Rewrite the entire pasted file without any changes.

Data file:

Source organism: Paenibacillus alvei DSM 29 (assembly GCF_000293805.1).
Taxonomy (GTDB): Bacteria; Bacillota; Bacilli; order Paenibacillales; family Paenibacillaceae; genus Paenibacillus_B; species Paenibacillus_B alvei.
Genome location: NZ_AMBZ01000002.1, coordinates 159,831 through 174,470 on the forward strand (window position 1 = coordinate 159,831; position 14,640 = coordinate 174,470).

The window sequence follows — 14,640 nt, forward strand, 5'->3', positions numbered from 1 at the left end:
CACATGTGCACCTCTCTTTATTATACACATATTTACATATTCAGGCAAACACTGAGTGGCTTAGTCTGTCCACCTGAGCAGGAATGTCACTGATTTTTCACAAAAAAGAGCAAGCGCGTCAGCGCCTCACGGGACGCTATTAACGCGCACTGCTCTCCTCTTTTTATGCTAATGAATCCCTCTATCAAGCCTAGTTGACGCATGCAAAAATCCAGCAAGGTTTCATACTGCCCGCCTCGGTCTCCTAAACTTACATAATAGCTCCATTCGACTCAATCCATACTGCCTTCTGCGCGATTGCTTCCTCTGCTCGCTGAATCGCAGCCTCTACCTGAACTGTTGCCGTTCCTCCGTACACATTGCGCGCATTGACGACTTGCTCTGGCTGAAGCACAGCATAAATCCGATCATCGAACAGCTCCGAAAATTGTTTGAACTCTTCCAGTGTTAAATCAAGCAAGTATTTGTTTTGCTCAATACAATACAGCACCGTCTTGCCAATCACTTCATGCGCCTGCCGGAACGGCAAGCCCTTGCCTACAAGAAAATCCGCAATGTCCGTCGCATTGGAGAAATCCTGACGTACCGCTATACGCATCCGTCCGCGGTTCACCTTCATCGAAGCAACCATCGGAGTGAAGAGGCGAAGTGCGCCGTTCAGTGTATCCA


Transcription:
Source organism: Paenibacillus alvei DSM 29 (assembly GCF_000293805.1).
Taxonomy (GTDB): Bacteria; Bacillota; Bacilli; order Paenibacillales; family Paenibacillaceae; genus Paenibacillus_B; species Paenibacillus_B alvei.
Genome location: NZ_AMBZ01000002.1, coordinates 159,831 through 174,470 on the forward strand (window position 1 = coordinate 159,831; position 14,640 = coordinate 174,470).

The window sequence follows — 14,640 nt, forward strand, 5'->3', positions numbered from 1 at the left end:
CACATGTGCACCTCTCTTTATTATACACATATTTACATATTCAGGCAAACACTGAGTGGCTTAGTCTGTCCACCTGAGCAGGAATGTCACTGATTTTTCACAAAAAAGAGCAAGCGCGTCAGCGCCTCACGGGACGCTATTAACGCGCACTGCTCTCCTCTTTTTATGCTAATGAATCCCTCTATCAAGCCTAGTTGACGCATGCAAAAATCCAGCAAGGTTTCATACTGCCCGCCTCGGTCTCCTAAACTTACATAATAGCTCCATTCGACTCAATCCATACTGCCTTCTGCGCGATTGCTTCCTCTGCTCGCTGAATCGCAGCCTCTACCTGAACTGTTGCCGTTCCTCCGTACACATTGCGCGCATTGACGACTTGCTCTGGCTGAAGCACAGCATAAATCCGATCATCGAACAGCTCCGAAAATTGTTTGAACTCTTCCAGTGTTAAATCAAGCAAGTATTTGTTTTGCTCAATACAATACAGCACCGTCTTGCCAATCACTTCATGCGCCTGCCGGAACGGCAAGCCCTTGCCTACAAGAAAATCCGCAATGTCCGTCGCATTGGAGAAATCCTGACGTACCGCTATACGCATCCGTCCGCGGTTCACCTTCATCGAAGCAACCATCGGAGTGAAGAGGCGAAGTGCGCCGTTCAGTGTATCCA